Outkick’s Top 13 Coaches In College Football

It’s just over a week until actual, live college football games return — Thank the Lord — and I decided it was a good time for Outkick to break out our latest list of the top coaches in college football. The important info you need to have here is that I’m only ranking guys based on their big five conference performances. So guys like Tom Herman and P.J. Fleck, for instance, wouldn’t be eligible for inclusion on this list.

One other bit of info before we get started with my list, we’re going to launch Outkick VIP next week. It will cost $100 a year, include an Outkick shirt of your choice, admission to all Outkick VIP events — we will be doing events this year in our top markets — Nashville, Atlanta, Houston, Dallas, New York City, Chicago, Birmingham, Los Angeles, San Francisco, Memphis, Knoxville, St. Louis, Kansas City and Charlotte. Plus, potentially, other college towns as well — a VIP message board with gambling tutorials, gambling picks, and more. You don’t have to sign up — I understand that some of you are poor and/or cheap — but it’s going to be a great value and a cool addition to Outkick. And this is an important detail — all of our regular content will remain free and advertiser supported on this main page.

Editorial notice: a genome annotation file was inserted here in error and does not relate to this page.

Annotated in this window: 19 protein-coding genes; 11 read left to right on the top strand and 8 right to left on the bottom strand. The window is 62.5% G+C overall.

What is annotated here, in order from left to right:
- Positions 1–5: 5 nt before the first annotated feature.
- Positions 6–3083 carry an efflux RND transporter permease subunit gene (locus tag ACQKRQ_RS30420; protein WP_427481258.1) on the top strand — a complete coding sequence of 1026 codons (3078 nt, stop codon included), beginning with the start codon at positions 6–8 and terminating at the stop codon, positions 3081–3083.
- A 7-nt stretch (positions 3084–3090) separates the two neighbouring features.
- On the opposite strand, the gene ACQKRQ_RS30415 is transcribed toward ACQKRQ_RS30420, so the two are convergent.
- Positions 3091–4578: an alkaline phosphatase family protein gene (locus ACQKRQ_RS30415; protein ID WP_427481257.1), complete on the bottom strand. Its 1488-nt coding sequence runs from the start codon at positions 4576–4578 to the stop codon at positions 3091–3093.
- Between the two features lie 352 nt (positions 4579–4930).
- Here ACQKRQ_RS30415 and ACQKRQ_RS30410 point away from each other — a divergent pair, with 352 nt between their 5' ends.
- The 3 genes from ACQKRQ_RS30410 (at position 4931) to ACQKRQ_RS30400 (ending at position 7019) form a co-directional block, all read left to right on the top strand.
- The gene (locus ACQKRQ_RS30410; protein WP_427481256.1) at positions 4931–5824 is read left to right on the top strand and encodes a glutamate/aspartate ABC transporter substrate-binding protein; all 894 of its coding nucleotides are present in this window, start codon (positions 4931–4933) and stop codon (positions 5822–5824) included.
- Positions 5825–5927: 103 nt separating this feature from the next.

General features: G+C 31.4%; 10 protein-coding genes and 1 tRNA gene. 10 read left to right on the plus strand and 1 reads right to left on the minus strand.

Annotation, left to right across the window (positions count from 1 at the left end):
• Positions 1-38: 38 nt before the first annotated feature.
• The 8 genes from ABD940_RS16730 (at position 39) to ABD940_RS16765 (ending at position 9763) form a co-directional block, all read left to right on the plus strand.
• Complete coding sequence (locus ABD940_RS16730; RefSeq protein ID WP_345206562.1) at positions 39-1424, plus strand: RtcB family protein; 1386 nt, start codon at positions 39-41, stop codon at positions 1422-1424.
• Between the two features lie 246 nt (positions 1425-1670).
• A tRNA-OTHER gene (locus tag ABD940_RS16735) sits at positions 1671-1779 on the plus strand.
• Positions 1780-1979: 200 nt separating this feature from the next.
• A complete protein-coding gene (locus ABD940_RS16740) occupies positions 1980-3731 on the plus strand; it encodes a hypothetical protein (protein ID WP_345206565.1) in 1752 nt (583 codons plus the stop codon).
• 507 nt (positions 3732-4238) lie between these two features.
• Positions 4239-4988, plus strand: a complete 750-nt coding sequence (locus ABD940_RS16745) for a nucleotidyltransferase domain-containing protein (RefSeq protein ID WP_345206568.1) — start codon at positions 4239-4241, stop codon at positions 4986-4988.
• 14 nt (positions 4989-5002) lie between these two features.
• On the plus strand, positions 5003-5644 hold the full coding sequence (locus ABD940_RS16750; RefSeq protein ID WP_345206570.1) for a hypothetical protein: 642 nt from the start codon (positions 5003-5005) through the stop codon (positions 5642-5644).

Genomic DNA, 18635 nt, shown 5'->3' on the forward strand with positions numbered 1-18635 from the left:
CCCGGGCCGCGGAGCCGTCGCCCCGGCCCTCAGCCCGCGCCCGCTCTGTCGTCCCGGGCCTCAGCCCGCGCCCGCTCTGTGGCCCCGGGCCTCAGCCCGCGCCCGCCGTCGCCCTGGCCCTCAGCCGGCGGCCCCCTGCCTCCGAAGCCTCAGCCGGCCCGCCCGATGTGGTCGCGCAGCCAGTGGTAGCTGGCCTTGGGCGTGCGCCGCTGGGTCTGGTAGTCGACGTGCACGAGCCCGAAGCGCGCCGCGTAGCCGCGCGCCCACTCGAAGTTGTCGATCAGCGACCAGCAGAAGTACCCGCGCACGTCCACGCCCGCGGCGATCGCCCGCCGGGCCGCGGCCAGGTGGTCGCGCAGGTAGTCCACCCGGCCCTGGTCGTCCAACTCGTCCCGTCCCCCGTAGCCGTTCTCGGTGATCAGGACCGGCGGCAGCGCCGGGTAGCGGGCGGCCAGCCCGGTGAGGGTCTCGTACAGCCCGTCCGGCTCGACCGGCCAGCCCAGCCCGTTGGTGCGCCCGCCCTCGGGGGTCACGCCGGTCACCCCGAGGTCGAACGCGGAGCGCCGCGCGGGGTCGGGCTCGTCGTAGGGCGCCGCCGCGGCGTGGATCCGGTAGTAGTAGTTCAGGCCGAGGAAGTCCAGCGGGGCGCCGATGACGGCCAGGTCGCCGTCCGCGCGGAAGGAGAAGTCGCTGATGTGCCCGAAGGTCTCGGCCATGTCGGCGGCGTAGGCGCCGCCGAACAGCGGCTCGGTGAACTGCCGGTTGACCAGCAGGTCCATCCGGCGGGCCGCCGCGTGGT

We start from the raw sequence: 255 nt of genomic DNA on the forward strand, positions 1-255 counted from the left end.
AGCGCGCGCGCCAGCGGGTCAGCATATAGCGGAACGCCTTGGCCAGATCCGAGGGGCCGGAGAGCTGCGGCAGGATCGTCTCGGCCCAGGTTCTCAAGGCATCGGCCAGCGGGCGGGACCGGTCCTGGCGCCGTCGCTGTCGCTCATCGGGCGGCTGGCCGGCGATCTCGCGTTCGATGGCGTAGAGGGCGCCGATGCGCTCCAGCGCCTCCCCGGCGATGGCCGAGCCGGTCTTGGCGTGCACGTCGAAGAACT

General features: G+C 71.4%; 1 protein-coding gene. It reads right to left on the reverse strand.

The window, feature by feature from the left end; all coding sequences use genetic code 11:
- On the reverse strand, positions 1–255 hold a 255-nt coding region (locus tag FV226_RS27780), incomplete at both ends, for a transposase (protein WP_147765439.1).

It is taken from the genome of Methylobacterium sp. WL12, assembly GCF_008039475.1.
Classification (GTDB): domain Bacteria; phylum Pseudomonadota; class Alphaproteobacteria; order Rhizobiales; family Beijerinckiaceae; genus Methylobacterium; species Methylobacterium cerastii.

Okay, with that in mind, here we go with the top 13 coaches in America:

1. Nick Saban

Nick Saban isn’t just the best coach in college football right now, he’s the most dominant coach in the history of the sport. In fact, Saban is so dominant that he’s destroyed the rest of the SEC.

Want an amazing stat? Nick Saban’s Alabama Crimson Tide team has been ranked number one in the season at some point in 2008, 2009, 10, 11, 12, 13, 14, 15, 16, and 17.

That’s ten years in a row his team has been ranked number one! There’s no comparison at all here in football. (Bear Bryant’s most consecutive years ranked number one was three). That’s John Wooden-esque.